These past 15 months, no matter how “hard” or “easy” any of us had it, we’ve learned a lot. Good stuff even. Our learning, you could say, has been one of the pandemic’s silver linings. To acknowledge some of those Silver Learnings, we’ve invited friends from different walks of life to share what they’ve learned from the pandemic. Our guess is you’ll hear some voices that sound like your own, and some that offer a window into a world you’ve not known but from which we can all now learn.
Juliet Wishner grew up in Billy’s congregation and is dedicating her life to creating social change in America and Israel/Palestine. After graduating from Ardsley High School (Ardsley, NY) she studied international studies and sociology at the University of Michigan, completing her studies in 2020. She firmly believes that through creating connections and relationships, we can form a long-lasting shared society.
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When I told people I was moving to Israel for nine-months in the midst of a global pandemic, they looked at me as if I was crazy — what on earth would convince me to do this? I am here as a part of a program called Yahel Social Change Fellowship. We work in two cities, Rishon Letzion and Lod, with marginalized communities that lack resources in many sectors.
Upon landing in Israel, I immediately went into a two-week quarantine with four strangers—soon to be my roommates. We looked longingly at the neighborhood that would become our home. It was a very interesting way to be brought into the community, for from our windows we observed what life was like in the neighborhood of Ramat Eliyahu. We saw all the elderly men and women in traditional, white Ethiopian clothing juxtaposed with the children running around in neon t-shirts. We heard the music that played from cars passing around, spewing words and tunes not familiar to us. We smelled the falafel that the cart across the street from us made all day, everyday. Except Shabbat, when we saw, heard, and smelled nothing.
While quarantine was a huge challenge, it made me appreciate the neighborhood I am in, and to this day, every time I open the door to leave our apartment I feel extremely grateful — for freedom, for the neighborhood, and for the people. It is no downtown Tel Aviv, but Ramat Eliyahu has been my home, and I could not be more happy with it.
Being in Israel during the pandemic also made me appreciative of governments that take public health seriously. Quarantining was an intensely hard experience, as was our six-week lockdown, where we could not leave a .3-mile radius around our apartment. It was frustrating being forced to stay inside while seeing my friends overseas living a life where Covid seemingly did not exist. Looking back, though, I feel so lucky to have been somewhere where the government acted with extreme caution and desire to save lives. It was pretty difficult watching the lack of action in America — as Israel handled this issue and I felt safer, I watched as my home country steadily became worse.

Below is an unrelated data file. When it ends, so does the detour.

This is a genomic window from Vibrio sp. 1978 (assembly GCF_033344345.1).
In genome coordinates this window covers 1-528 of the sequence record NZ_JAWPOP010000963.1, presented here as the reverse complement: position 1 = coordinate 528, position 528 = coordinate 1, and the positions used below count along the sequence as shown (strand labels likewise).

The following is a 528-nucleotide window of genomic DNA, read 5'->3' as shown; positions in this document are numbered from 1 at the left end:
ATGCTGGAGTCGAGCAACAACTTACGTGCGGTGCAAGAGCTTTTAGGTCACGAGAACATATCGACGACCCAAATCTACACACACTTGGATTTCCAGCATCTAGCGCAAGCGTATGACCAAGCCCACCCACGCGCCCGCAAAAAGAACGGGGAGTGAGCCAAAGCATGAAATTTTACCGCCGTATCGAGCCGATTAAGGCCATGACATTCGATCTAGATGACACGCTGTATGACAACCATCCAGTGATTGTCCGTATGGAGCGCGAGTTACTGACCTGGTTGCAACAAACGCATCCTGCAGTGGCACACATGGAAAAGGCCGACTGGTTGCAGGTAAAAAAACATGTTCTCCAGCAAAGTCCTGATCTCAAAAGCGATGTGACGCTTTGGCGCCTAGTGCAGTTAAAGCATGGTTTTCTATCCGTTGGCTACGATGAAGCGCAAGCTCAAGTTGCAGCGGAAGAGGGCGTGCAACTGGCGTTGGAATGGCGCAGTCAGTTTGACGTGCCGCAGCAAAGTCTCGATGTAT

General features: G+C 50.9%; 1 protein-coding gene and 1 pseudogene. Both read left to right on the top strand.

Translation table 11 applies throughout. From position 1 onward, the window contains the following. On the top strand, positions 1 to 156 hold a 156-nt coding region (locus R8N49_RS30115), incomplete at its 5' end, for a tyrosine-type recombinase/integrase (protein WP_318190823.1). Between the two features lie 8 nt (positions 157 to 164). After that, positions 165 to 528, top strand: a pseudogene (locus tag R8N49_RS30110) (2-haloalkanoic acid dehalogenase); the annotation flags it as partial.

As if this year wasn’t crazy enough, in May there was a war in Israel. The amount of death and destruction that was perpetrated by both sides of this conflict was heartbreaking and demoralizing. I watched as the shared society I have worked, and will continue working, to build crumbled before my very eyes. It felt like hope was lost — how can I be hopeful for peace when something like this happens?
Yet amidst all of the violence and anger, I have been moved by the connections that refuse to be broken. As I sat in a bomb shelter, one of the first people to text me was my Palestinian friend Samir who lives in Ramallah. We refuse to let the current situation damage our friendship, for that is how we all lose. Seeing all the posts on social media and hearing about how the war is being discussed internationally is extremely overwhelming. However, here on the ground, everyday I am finding people who refuse to let their narratives be written for them. From attending protests for peace to engaging in roundtable dialogues with Israelis and Palestinians, I have found a lot of strength: if they are not letting this break them, I sure as heck am not letting it break me.
This past year has been a real test of my spirit. There have been so many times I wanted to give up hope: in governments, in people, and just in humanity. Yet time and time again, I am reminded to never lose hope; in the darkest of times, light shines the brightest. I truly feel if I can make it through this year — living in a foreign country during a pandemic and war — I can make it through anything.